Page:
See the images below.
Periorbital edema, crepitus, ecchymosis, enophthalmos, and ocular injury can be present. Infraorbital nerve damage can cause paresthesia or anesthesia of the lateral side of the nose, upper lip, and maxillary gingiva on the affected side. Lateral and upward gaze dysfunction may occur secondary to entrapment of the medial and inferior rectus muscles. Diplopia may be demonstrated on upward gaze due to entrapment of the inferior rectus muscle. If true entrapment is encountered, emergent surgical intervention is indicated, especially in children, to prevent atrophy of the inferior rectus muscle  . Thorough ocular exam by an ophthalmologist is essential to rule out ocular injury.
See the image below.
The diagnosis of nasal bone fracture is usually based on clinical examination. Many patients have a displaced nasal bridge or septum from a prior untreated injury. Therefore, confirmation with the patient on the shape and position of their nose is oftentimes helpful. CT scan is helpful but can be misleading, as many old nasal fractures never show ossification of the fragments giving a false impression of a new fracture.
The nose is usually edematous and tender. Displacement, crepitus, and epistaxis may also be present. Inspecting the septum with a nasal speculum is mandatory to rule out septal hematoma. This is critical in children.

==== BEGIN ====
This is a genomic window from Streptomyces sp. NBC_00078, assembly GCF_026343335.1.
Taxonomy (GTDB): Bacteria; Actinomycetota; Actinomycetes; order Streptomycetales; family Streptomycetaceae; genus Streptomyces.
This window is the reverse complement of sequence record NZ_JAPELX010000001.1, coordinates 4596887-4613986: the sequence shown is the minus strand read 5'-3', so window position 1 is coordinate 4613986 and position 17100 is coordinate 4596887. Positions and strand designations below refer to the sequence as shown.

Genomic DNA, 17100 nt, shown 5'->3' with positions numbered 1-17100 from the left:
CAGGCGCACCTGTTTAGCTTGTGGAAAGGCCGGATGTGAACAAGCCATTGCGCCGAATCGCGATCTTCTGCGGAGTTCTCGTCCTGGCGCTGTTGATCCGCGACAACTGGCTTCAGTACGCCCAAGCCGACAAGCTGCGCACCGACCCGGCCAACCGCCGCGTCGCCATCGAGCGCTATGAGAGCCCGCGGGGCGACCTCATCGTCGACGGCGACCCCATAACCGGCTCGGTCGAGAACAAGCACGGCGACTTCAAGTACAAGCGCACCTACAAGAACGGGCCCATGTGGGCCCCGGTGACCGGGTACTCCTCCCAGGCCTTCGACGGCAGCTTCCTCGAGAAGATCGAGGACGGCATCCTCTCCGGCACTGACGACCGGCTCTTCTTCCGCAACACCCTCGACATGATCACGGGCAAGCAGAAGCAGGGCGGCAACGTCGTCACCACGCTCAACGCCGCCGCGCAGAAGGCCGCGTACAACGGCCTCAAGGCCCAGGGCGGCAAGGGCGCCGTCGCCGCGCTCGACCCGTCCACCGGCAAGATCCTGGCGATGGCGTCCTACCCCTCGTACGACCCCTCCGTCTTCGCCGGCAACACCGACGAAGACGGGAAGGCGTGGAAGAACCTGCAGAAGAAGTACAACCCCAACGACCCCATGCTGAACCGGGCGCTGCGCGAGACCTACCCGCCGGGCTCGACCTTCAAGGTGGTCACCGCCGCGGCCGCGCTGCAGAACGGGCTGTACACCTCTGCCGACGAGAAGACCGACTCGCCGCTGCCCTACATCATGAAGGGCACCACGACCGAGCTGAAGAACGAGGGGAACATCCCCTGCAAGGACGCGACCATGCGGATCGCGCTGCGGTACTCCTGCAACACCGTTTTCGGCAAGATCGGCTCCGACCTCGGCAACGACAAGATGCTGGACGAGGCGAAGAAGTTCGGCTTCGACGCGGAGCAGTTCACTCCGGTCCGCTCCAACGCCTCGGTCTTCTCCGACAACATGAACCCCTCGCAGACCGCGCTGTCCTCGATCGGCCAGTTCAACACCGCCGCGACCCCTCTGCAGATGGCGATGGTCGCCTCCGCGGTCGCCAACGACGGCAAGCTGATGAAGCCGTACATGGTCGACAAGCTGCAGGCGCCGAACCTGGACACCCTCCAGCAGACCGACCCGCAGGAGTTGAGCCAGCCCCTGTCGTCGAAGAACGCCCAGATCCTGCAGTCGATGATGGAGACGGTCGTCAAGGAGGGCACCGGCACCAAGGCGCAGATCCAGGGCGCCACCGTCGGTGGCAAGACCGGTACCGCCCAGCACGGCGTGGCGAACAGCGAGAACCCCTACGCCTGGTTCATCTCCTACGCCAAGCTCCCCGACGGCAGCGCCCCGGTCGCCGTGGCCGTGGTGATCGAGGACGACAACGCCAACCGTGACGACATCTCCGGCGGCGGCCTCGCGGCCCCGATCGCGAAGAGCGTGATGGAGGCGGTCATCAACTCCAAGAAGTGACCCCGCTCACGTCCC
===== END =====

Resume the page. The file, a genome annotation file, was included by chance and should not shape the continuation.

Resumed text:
Severely displaced NOE fractures can demonstrate telecanthus (increased distance between the medial canthi of the eyelids), epistaxis, cerebrospinal fluid rhinorrhea, and epiphora (ie, tears spilling over the lid) secondary to blockage of the nasolacrimal duct. In patients with severe facial edema, the position of the medial canthal ligament can appear asymmetric. A traction test to the medial canthus while palpating the nasal bridge can be helpful in differentiating fracture of the NOE from nasal bridge edema.
Fracture of the arch of the zygoma may exhibit a palpable defect over the area involved. Pain upon palpation and limitation of movement of the mandible resulting from interference with movement of the coronoid process of the mandible may be found upon physical examination.
Clinical findings of ZMC fractures may include a depressed malar eminence, resulting in flattening of the cheekbone and pain upon palpation of the zygomatic eminence. The “flame sign” may be present due to disruption and depression of the lateral canthal tendon. Evidence of a lateral subconjunctival hemorrhage is present. A step defect is often palpated along the lateral orbital, infraorbital rim, or zygomaticomaxillary buttress. See the images below.